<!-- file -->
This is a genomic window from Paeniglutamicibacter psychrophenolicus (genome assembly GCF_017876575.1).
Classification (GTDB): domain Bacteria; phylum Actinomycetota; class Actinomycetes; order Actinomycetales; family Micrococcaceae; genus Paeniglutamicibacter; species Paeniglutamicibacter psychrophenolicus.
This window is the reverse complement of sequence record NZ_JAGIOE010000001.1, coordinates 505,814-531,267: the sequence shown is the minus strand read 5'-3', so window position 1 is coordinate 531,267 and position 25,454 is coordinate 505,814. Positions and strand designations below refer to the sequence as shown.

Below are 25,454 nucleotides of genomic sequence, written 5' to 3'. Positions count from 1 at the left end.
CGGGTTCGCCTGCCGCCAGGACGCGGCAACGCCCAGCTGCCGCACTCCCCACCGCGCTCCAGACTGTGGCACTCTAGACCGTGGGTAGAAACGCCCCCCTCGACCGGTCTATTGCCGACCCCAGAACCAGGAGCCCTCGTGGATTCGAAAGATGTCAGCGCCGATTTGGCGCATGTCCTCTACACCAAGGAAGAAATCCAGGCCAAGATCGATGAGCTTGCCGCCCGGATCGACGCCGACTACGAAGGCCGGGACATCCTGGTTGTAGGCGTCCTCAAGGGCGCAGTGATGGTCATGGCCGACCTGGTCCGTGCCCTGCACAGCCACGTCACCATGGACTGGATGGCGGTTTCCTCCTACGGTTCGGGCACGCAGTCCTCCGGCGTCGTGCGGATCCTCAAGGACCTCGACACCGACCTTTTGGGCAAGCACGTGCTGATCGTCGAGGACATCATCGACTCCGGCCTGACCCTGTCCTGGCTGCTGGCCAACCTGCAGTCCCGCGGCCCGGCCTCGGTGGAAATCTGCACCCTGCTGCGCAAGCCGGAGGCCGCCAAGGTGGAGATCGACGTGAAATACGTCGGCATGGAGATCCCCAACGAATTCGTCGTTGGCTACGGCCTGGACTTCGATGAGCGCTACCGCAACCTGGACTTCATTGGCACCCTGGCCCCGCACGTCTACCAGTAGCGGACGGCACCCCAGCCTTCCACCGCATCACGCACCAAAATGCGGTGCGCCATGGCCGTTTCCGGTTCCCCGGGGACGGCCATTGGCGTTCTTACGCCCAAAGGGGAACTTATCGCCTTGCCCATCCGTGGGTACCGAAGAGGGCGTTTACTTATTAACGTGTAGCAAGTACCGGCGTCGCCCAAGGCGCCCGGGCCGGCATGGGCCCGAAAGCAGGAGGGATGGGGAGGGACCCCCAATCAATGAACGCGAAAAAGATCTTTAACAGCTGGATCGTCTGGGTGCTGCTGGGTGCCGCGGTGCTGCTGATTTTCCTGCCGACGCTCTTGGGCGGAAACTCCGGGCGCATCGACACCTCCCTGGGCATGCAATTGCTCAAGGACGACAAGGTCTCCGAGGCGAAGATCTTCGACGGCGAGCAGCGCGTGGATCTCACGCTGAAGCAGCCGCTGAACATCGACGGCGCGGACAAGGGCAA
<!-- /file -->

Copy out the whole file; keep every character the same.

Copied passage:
This is a genomic window from Paeniglutamicibacter psychrophenolicus (genome assembly GCF_017876575.1).
Classification (GTDB): domain Bacteria; phylum Actinomycetota; class Actinomycetes; order Actinomycetales; family Micrococcaceae; genus Paeniglutamicibacter; species Paeniglutamicibacter psychrophenolicus.
This window is the reverse complement of sequence record NZ_JAGIOE010000001.1, coordinates 505,814-531,267: the sequence shown is the minus strand read 5'-3', so window position 1 is coordinate 531,267 and position 25,454 is coordinate 505,814. Positions and strand designations below refer to the sequence as shown.

Below are 25,454 nucleotides of genomic sequence, written 5' to 3'. Positions count from 1 at the left end.
CGGGTTCGCCTGCCGCCAGGACGCGGCAACGCCCAGCTGCCGCACTCCCCACCGCGCTCCAGACTGTGGCACTCTAGACCGTGGGTAGAAACGCCCCCCTCGACCGGTCTATTGCCGACCCCAGAACCAGGAGCCCTCGTGGATTCGAAAGATGTCAGCGCCGATTTGGCGCATGTCCTCTACACCAAGGAAGAAATCCAGGCCAAGATCGATGAGCTTGCCGCCCGGATCGACGCCGACTACGAAGGCCGGGACATCCTGGTTGTAGGCGTCCTCAAGGGCGCAGTGATGGTCATGGCCGACCTGGTCCGTGCCCTGCACAGCCACGTCACCATGGACTGGATGGCGGTTTCCTCCTACGGTTCGGGCACGCAGTCCTCCGGCGTCGTGCGGATCCTCAAGGACCTCGACACCGACCTTTTGGGCAAGCACGTGCTGATCGTCGAGGACATCATCGACTCCGGCCTGACCCTGTCCTGGCTGCTGGCCAACCTGCAGTCCCGCGGCCCGGCCTCGGTGGAAATCTGCACCCTGCTGCGCAAGCCGGAGGCCGCCAAGGTGGAGATCGACGTGAAATACGTCGGCATGGAGATCCCCAACGAATTCGTCGTTGGCTACGGCCTGGACTTCGATGAGCGCTACCGCAACCTGGACTTCATTGGCACCCTGGCCCCGCACGTCTACCAGTAGCGGACGGCACCCCAGCCTTCCACCGCATCACGCACCAAAATGCGGTGCGCCATGGCCGTTTCCGGTTCCCCGGGGACGGCCATTGGCGTTCTTACGCCCAAAGGGGAACTTATCGCCTTGCCCATCCGTGGGTACCGAAGAGGGCGTTTACTTATTAACGTGTAGCAAGTACCGGCGTCGCCCAAGGCGCCCGGGCCGGCATGGGCCCGAAAGCAGGAGGGATGGGGAGGGACCCCCAATCAATGAACGCGAAAAAGATCTTTAACAGCTGGATCGTCTGGGTGCTGCTGGGTGCCGCGGTGCTGCTGATTTTCCTGCCGACGCTCTTGGGCGGAAACTCCGGGCGCATCGACACCTCCCTGGGCATGCAATTGCTCAAGGACGACAAGGTCTCCGAGGCGAAGATCTTCGACGGCGAGCAGCGCGTGGATCTCACGCTGAAGCAGCCGCTGAACATCGACGGCGCGGACAAGGGCAA